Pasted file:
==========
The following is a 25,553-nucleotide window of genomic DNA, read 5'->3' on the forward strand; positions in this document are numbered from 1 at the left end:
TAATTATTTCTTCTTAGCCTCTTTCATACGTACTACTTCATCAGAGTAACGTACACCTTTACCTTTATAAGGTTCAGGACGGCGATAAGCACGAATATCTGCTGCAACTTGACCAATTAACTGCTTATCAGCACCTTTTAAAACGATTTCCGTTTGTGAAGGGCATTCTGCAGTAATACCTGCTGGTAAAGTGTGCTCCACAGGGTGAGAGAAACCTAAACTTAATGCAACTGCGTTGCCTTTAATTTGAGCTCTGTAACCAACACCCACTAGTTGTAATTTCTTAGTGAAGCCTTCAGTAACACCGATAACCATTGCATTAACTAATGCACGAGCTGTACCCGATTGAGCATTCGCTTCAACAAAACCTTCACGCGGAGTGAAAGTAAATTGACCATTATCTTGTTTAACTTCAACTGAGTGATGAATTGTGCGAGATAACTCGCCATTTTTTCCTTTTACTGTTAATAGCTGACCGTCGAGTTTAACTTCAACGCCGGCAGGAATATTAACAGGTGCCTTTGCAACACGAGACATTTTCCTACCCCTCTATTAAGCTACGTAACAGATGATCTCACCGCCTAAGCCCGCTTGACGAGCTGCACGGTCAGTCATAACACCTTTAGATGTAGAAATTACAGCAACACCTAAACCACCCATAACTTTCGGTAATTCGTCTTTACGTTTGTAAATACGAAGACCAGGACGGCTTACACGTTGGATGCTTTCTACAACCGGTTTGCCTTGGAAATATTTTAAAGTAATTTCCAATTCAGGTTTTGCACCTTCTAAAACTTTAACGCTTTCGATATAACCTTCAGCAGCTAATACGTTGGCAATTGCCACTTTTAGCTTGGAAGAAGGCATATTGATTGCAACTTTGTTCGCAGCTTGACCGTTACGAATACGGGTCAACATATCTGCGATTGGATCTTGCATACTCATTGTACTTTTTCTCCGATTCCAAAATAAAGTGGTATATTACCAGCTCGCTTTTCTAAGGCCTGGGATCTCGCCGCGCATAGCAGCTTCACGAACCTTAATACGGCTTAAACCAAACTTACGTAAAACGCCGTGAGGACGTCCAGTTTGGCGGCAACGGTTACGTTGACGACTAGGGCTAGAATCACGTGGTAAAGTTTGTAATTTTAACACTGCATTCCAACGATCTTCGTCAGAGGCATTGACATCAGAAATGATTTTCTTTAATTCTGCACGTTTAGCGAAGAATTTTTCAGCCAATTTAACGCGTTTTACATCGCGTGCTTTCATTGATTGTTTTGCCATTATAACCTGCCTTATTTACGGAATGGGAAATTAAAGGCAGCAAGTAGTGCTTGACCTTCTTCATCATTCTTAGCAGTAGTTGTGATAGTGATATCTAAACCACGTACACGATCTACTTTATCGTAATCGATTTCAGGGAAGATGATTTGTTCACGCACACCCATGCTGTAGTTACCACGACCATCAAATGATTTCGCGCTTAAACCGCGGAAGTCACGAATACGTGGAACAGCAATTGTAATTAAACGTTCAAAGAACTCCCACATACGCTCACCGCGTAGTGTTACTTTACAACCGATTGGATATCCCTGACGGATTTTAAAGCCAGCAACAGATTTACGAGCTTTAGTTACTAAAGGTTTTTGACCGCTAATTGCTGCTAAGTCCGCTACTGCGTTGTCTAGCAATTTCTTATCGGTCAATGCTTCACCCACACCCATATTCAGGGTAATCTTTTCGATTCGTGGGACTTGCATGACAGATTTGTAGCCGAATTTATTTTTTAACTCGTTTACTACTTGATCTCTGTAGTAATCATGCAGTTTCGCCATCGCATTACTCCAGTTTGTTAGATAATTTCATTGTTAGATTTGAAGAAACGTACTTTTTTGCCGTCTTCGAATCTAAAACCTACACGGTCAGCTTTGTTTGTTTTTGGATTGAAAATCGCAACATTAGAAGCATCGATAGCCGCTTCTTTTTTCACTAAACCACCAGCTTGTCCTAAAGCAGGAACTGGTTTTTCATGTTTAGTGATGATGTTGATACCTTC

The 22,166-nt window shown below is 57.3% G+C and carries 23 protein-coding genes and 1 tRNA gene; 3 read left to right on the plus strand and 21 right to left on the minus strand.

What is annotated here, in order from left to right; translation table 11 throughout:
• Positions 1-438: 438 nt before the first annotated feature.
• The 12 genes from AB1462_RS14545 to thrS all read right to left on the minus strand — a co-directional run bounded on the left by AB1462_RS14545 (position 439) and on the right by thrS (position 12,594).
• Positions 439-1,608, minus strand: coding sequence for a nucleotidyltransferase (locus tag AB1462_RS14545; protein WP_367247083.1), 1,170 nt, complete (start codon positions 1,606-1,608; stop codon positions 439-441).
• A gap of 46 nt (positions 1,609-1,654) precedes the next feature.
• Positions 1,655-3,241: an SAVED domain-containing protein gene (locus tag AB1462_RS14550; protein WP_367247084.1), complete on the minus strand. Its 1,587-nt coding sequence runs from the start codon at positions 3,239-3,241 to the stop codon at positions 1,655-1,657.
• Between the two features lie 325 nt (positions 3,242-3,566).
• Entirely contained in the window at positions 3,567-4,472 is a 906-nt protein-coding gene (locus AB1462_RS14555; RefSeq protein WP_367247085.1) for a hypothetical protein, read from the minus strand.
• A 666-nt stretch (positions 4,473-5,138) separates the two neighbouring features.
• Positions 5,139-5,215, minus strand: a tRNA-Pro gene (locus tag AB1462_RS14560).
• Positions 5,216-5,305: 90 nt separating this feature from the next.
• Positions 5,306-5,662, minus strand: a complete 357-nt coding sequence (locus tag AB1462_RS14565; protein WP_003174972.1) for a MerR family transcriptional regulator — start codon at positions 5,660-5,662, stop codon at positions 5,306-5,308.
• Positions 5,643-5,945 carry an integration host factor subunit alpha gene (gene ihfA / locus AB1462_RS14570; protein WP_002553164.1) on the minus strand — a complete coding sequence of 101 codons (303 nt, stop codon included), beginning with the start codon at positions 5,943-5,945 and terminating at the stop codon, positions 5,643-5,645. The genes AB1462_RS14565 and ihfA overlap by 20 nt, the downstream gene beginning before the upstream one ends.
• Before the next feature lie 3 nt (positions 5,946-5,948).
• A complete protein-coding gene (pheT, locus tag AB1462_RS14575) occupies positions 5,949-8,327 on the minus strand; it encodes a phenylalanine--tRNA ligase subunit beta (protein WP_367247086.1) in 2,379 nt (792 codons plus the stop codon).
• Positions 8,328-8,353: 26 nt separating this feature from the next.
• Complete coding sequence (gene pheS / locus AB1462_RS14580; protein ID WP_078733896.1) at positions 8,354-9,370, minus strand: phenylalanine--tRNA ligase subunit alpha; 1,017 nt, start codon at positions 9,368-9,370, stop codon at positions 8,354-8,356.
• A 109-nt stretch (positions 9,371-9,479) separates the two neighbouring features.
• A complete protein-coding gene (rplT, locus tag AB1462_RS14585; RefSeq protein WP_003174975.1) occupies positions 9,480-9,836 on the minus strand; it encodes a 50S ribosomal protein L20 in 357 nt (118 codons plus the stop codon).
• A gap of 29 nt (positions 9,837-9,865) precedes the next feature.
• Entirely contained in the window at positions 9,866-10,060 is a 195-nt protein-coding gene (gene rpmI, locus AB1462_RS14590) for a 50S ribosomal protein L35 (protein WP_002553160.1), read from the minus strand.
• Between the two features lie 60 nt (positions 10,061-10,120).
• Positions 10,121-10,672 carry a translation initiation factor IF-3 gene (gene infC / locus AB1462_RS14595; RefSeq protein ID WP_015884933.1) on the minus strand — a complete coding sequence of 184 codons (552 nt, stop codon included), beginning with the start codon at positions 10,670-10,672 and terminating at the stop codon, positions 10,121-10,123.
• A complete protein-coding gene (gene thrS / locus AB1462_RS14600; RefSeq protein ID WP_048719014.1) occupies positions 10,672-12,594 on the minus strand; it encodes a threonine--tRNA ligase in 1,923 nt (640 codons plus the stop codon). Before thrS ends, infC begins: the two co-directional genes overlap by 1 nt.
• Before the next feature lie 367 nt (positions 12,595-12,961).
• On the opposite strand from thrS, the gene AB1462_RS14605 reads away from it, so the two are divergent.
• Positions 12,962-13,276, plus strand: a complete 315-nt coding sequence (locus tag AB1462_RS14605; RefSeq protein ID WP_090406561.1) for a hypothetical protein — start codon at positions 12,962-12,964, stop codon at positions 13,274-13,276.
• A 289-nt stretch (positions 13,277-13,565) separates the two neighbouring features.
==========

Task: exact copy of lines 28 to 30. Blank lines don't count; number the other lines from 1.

• Before the next feature lie 367 nt (positions 12,595-12,961).
• On the opposite strand from thrS, the gene AB1462_RS14605 reads away from it, so the two are divergent.
• Positions 12,962-13,276, plus strand: a complete 315-nt coding sequence (locus tag AB1462_RS14605; RefSeq protein ID WP_090406561.1) for a hypothetical protein — start codon at positions 12,962-12,964, stop codon at positions 13,274-13,276.